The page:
The opening line of Psalm 139 hold much more significance when we recognise that to be known had a very different emphasis and meaning before that first census.
“O Lord, you have searched me and known me.” (Psalm 139:1)
And so I wonder, given all of time and space, why God chose this moment, when a census was to be taken that would make the unknown known, that would change the societal and economic map, that would have an impact on the dynamics of power for the future, as the time for the Word to be made flesh and dwell amongst us. (John 1)
30 or so years on, Jesus journeys on a Donkey into the city of Jerusalem. Depending on which gospel account you read there are palms waved (though not in Luke’s account) and cloaks laid on the ground (but not in John’s account). And it is commonly titled something along the lines of Jesus’ Triumphal entry into Jerusalem.
But actually, it’s not the triumphal entry we might expect. The moment is once again a particular one, because as Jesus entered Jerusalem by the east gate, Pilate was entering by the west, in full military procession, with soldiers in armour and sword, probably horses and chariots.
Jesus’ entry is distinctive and different, almost to the point of comedy. Instead of swords there are tree branches. Instead of soldiers in clothed armour, people de-clothed and laid them down on the ground. Instead of horse and chariot, there are disorganised crowds and Jesus rides a donkey.
Jesus is playing with power by subverting expectations – saying ‘I’ll be king, I’ve be a Saviour, but not the king or Saviour anyone will expect – just you watch’.
Jesus had been challenging power in many ways for many months, and it finally comes to a head in Jerusalem, where Jesus is arrested, put on trial and crucified. But while Jesus can be said to be playing with power, he was not playing with God. Jesus was God.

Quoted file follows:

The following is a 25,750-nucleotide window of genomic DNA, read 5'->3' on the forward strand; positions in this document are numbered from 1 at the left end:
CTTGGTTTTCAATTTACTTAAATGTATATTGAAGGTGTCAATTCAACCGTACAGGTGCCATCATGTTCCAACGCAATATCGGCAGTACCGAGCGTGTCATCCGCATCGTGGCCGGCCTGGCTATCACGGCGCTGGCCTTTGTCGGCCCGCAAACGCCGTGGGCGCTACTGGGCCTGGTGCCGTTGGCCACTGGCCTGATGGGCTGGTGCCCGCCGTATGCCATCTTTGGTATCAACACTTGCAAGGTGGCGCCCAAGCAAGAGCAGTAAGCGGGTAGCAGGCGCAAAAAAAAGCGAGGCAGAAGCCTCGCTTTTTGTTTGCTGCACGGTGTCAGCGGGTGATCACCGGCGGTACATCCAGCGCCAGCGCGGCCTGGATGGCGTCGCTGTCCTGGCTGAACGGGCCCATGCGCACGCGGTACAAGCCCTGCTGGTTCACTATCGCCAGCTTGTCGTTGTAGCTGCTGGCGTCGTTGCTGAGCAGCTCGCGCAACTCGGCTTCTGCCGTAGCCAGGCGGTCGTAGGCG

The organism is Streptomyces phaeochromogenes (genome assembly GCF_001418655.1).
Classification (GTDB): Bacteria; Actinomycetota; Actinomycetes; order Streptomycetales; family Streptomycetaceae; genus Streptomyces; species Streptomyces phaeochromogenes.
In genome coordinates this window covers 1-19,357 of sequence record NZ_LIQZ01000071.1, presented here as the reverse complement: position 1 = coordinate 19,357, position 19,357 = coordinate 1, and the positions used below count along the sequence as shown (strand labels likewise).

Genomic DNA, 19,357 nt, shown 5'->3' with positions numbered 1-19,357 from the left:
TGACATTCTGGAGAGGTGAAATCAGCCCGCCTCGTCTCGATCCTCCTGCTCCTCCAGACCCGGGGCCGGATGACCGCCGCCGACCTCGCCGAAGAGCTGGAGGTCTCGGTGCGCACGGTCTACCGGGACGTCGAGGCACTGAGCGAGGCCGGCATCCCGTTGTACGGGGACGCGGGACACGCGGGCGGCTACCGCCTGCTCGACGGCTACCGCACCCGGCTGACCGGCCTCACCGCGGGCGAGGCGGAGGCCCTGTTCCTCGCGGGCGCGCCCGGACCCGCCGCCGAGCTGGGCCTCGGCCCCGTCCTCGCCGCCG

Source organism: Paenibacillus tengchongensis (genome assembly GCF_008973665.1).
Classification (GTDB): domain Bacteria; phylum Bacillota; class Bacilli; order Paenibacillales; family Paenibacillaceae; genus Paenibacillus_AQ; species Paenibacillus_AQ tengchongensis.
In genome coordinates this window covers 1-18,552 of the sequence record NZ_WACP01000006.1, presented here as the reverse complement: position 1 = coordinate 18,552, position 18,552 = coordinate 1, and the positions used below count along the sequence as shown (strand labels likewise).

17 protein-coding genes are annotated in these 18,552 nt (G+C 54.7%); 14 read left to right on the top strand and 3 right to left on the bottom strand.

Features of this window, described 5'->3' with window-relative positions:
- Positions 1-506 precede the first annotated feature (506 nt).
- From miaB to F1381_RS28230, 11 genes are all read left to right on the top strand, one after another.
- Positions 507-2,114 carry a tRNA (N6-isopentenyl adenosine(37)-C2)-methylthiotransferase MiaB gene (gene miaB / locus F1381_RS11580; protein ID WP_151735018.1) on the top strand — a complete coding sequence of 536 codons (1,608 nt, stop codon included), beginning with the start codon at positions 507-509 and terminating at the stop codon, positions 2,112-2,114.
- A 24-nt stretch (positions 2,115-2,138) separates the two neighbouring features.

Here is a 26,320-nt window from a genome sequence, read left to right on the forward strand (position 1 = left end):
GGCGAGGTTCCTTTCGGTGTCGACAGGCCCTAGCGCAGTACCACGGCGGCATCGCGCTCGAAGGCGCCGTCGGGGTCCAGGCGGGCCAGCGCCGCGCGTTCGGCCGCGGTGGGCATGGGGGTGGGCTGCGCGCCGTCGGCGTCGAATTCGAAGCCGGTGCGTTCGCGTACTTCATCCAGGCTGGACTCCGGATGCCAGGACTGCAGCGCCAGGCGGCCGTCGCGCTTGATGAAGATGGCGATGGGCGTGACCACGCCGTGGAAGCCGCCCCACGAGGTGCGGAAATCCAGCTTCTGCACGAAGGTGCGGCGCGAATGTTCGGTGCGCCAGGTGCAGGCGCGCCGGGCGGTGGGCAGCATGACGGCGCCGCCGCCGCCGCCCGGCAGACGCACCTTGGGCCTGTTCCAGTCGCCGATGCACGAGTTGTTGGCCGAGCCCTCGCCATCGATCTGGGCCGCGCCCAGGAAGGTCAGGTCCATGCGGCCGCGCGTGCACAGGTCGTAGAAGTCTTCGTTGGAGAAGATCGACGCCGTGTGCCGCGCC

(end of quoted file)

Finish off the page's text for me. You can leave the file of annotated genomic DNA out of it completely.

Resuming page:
For mere days later – what happens – well, spoiler alert – Jesus’ shows the true power of God – and is raised to life again. Much to the surprise of everyone!
While the sort of society we live in today is a far cry from that of Jesus day, Jesus’ call continues to us, to pick up our palms and challenge misuse of power, to challenge institutions and regimes that play God, and put our one true God who truly knows us for who we are, beautiful and wonderful beings made in God’s image, with capacity to love and do amazing things, at the centre of our very being.
So friends, what palm are you going to pick up and wave today?
In John 12, after being approached by Andrew, who has been approach by Phillip, who has been approach by Greeks wanting to come to the Passover festival (are you still with me!?), Jesus begins to talk about his coming death. Or at least, we know that he was talking about his coming death. The author of the gospel of John knew. The disciples, the Greeks, the crowd? Perhaps not so much.
In a moment which, in the text, takes us from a conversation with those around him to a conversation with his Father, Jesus says ‘Now my soul is troubled’. (John 12:27)
Though troubled is perhaps an understatement and under-interpretation of the truth of Jesus’ feeling here. A more literal interpretation of the Greek might be agitated, or more crudely, in shock, turmoil or distress.